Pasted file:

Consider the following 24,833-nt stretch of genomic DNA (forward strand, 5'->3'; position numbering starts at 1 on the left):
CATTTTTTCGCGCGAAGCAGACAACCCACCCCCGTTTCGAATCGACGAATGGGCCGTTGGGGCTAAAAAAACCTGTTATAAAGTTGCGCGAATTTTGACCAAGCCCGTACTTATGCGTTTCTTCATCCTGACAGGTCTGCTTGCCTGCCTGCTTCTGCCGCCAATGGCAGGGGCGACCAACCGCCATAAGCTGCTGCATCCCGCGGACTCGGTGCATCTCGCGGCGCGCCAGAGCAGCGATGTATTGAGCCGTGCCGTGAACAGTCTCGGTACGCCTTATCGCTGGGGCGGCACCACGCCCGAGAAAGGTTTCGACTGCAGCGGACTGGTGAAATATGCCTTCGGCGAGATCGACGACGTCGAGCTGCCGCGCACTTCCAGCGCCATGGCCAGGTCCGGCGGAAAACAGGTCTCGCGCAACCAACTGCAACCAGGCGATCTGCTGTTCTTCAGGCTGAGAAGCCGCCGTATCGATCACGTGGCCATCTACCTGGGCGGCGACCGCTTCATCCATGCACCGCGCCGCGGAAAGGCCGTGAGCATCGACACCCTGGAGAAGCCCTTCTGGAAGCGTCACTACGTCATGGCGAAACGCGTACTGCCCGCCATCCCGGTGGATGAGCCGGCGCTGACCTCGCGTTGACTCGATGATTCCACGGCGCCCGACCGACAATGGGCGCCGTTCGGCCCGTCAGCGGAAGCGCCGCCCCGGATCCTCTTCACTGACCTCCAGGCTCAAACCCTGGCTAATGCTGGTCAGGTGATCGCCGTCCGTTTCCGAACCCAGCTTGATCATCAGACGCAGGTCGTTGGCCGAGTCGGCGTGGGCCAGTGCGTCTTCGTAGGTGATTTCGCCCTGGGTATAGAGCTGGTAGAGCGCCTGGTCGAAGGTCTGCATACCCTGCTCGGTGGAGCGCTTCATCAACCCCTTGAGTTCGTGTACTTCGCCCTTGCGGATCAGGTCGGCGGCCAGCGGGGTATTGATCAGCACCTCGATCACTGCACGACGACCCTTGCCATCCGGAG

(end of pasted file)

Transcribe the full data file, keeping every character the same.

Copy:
Consider the following 24,833-nt stretch of genomic DNA (forward strand, 5'->3'; position numbering starts at 1 on the left):
CATTTTTTCGCGCGAAGCAGACAACCCACCCCCGTTTCGAATCGACGAATGGGCCGTTGGGGCTAAAAAAACCTGTTATAAAGTTGCGCGAATTTTGACCAAGCCCGTACTTATGCGTTTCTTCATCCTGACAGGTCTGCTTGCCTGCCTGCTTCTGCCGCCAATGGCAGGGGCGACCAACCGCCATAAGCTGCTGCATCCCGCGGACTCGGTGCATCTCGCGGCGCGCCAGAGCAGCGATGTATTGAGCCGTGCCGTGAACAGTCTCGGTACGCCTTATCGCTGGGGCGGCACCACGCCCGAGAAAGGTTTCGACTGCAGCGGACTGGTGAAATATGCCTTCGGCGAGATCGACGACGTCGAGCTGCCGCGCACTTCCAGCGCCATGGCCAGGTCCGGCGGAAAACAGGTCTCGCGCAACCAACTGCAACCAGGCGATCTGCTGTTCTTCAGGCTGAGAAGCCGCCGTATCGATCACGTGGCCATCTACCTGGGCGGCGACCGCTTCATCCATGCACCGCGCCGCGGAAAGGCCGTGAGCATCGACACCCTGGAGAAGCCCTTCTGGAAGCGTCACTACGTCATGGCGAAACGCGTACTGCCCGCCATCCCGGTGGATGAGCCGGCGCTGACCTCGCGTTGACTCGATGATTCCACGGCGCCCGACCGACAATGGGCGCCGTTCGGCCCGTCAGCGGAAGCGCCGCCCCGGATCCTCTTCACTGACCTCCAGGCTCAAACCCTGGCTAATGCTGGTCAGGTGATCGCCGTCCGTTTCCGAACCCAGCTTGATCATCAGACGCAGGTCGTTGGCCGAGTCGGCGTGGGCCAGTGCGTCTTCGTAGGTGATTTCGCCCTGGGTATAGAGCTGGTAGAGCGCCTGGTCGAAGGTCTGCATACCCTGCTCGGTGGAGCGCTTCATCAACCCCTTGAGTTCGTGTACTTCGCCCTTGCGGATCAGGTCGGCGGCCAGCGGGGTATTGATCAGCACCTCGATCACTGCACGACGACCCTTGCCATCCGGAG